Local News

Study: Early Treatment For Retinopathy In Preemies Key To Saving Sight

Posted March 29, 2004

— Some premature babies are born with the odds stacked against them. Many develop an eye condition called retinopathy, the leading cause of vision loss in children.

The decision to treat preemies for the problem has been tricky, because the babies are so small. Now, early treatment may be the key to saving sight.

With 3-year-old twins, Amy May barely has time to think, but says she enjoys every minute of the chaos. At times, she says it is hard for her to remember how small her twins once were.

"They almost didn't look like babies they were so tiny," May said.

Ryan and Grace were born 13 weeks early. Ryan weighed 2 pounds 3 ounces. Grace barely weighed a pound.

From the day they were born, the twins had life-threatening problems.

"Keeping them breathing, keeping them eating, growing," May said.

Then the twins developed retinopathy of prematurity, or ROP, a common eye problem for preemies.

With ROP, blood vessels in the eye develop abnormally, causing scarring and even blindness if the retina detaches.

Doctors start screening preemies for ROP when they are 1 month old. They used to wait until the infant was at a high risk for vision loss before performing corrective surgery.

According to a new study, treating ROP earlier -- on average, two weeks -- cuts the risk of vision loss by more than one-third.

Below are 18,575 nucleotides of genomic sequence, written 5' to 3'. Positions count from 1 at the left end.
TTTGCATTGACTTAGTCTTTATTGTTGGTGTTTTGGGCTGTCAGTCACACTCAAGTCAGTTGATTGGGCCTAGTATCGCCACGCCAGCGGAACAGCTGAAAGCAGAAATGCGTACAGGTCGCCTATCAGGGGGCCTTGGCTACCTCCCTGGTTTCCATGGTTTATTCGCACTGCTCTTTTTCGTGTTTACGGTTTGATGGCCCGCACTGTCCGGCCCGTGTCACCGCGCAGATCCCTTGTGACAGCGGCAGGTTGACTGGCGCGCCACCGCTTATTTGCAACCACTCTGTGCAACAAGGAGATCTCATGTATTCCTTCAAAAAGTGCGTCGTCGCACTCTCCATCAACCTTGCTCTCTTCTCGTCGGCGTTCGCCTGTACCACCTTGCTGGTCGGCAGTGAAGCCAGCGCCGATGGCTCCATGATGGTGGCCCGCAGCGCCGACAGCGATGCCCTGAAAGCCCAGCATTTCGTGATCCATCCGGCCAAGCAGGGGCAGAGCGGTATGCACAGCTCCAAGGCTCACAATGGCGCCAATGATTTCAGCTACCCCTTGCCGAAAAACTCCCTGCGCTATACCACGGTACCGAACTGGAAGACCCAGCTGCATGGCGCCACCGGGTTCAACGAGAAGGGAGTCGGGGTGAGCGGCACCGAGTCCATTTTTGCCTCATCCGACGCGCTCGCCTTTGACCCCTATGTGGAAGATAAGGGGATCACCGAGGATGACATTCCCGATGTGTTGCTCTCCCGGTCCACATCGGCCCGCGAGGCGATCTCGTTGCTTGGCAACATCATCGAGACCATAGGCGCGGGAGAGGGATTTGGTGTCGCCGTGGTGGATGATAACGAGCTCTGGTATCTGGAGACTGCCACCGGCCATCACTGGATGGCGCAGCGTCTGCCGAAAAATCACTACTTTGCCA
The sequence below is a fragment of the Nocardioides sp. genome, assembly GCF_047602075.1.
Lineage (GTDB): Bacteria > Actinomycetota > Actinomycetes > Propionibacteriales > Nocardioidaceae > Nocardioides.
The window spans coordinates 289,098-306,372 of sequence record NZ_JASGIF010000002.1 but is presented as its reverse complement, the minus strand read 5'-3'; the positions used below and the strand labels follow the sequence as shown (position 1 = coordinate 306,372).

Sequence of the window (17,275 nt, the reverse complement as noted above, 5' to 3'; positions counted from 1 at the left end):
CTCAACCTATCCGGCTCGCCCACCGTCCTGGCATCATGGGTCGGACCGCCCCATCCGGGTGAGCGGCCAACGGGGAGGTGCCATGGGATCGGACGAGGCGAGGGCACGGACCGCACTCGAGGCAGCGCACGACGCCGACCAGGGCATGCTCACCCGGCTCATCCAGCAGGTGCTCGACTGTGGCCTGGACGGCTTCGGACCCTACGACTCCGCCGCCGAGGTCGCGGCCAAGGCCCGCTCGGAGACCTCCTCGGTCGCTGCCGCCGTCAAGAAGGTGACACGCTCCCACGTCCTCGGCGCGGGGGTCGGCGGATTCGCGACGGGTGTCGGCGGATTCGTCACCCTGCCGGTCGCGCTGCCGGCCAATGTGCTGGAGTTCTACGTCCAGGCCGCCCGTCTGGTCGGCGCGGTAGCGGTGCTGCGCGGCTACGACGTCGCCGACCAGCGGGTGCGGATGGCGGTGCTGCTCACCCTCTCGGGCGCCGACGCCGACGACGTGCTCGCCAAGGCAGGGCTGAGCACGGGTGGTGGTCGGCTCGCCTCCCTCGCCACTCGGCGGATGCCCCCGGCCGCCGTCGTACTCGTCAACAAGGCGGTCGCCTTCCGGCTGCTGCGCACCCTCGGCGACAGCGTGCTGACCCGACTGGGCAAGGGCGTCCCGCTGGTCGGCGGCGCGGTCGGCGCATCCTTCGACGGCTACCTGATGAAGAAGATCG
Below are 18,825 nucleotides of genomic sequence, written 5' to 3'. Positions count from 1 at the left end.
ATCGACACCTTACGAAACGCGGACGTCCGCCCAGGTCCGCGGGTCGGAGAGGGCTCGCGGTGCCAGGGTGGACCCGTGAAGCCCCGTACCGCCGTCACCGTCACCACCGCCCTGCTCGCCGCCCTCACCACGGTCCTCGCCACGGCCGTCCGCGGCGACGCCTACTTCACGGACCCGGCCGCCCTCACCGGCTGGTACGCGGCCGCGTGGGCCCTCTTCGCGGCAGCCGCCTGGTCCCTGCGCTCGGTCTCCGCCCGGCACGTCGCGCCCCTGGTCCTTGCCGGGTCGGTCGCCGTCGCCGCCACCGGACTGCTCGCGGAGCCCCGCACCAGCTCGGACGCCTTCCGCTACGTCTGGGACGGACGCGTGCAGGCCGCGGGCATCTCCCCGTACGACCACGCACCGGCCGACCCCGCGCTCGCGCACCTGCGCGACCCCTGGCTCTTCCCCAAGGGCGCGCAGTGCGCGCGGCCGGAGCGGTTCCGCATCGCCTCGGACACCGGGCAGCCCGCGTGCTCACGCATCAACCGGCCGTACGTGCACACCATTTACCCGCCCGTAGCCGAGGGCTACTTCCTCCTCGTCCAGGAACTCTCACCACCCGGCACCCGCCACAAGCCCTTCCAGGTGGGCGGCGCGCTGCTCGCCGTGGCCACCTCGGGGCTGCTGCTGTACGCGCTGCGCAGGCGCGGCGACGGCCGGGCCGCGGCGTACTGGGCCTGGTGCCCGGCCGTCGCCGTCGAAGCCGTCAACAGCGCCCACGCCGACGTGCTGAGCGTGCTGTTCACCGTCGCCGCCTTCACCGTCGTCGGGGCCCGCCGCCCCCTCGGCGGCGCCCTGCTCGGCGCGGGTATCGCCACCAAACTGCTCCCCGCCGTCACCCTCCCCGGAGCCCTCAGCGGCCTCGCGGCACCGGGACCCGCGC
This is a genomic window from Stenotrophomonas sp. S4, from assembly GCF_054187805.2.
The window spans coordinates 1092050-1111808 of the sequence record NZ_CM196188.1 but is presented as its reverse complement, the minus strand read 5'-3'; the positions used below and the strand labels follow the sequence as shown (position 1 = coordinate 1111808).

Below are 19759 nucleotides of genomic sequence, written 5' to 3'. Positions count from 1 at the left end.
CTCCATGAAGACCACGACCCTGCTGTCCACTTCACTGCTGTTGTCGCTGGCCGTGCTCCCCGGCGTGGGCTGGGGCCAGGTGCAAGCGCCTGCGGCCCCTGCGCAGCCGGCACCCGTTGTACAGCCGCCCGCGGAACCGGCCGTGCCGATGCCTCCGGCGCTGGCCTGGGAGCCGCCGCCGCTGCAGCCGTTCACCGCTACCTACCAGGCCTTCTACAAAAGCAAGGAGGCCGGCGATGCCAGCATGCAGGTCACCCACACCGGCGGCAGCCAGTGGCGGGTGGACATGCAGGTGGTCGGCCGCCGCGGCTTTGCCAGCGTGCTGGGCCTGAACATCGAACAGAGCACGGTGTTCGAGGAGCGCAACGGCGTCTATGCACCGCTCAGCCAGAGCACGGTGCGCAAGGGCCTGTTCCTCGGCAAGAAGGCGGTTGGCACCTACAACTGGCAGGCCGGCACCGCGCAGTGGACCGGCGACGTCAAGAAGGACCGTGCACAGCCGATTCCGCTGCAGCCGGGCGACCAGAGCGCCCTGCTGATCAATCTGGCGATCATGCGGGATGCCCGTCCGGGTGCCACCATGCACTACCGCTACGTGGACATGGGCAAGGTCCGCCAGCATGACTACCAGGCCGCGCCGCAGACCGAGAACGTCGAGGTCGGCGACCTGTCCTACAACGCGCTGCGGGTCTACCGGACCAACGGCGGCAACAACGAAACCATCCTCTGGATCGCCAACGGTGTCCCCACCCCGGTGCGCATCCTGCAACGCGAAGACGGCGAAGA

"Two weeks can make a big difference between treating an eye at the right time and treating a little too late," said Dr. David Wallace, an ophthalmologist at the University of North Carolina Hospitals.

The results offer peace of mind to ophthalmologists.

"We were relieved, because we feel like we're doing the right thing now," Wallace said. "Before, we'd treat earlier in some cases, but we weren't sure."

Early intervention paid off for Ryan and Grace. They were in the study and had laser eye surgery.

"Both of them wear glasses and they probably will for the rest of their life, but their vision is almost 20/20 corrected," May said.

The twins still travel to UNC for regular eye exams. So far, they are doing much better than their doctors and parents expected.

"We have really, really been blessed," May said.

The babies, who were no bigger than the palm of a hand, are now real handfuls.

Babies who weigh less than 3.5 pounds at birth are at high risk for retinopathy. Not all cases are severe enough to cause vision loss.

Surgery carries some risks, including peripheral vision loss and cataracts.

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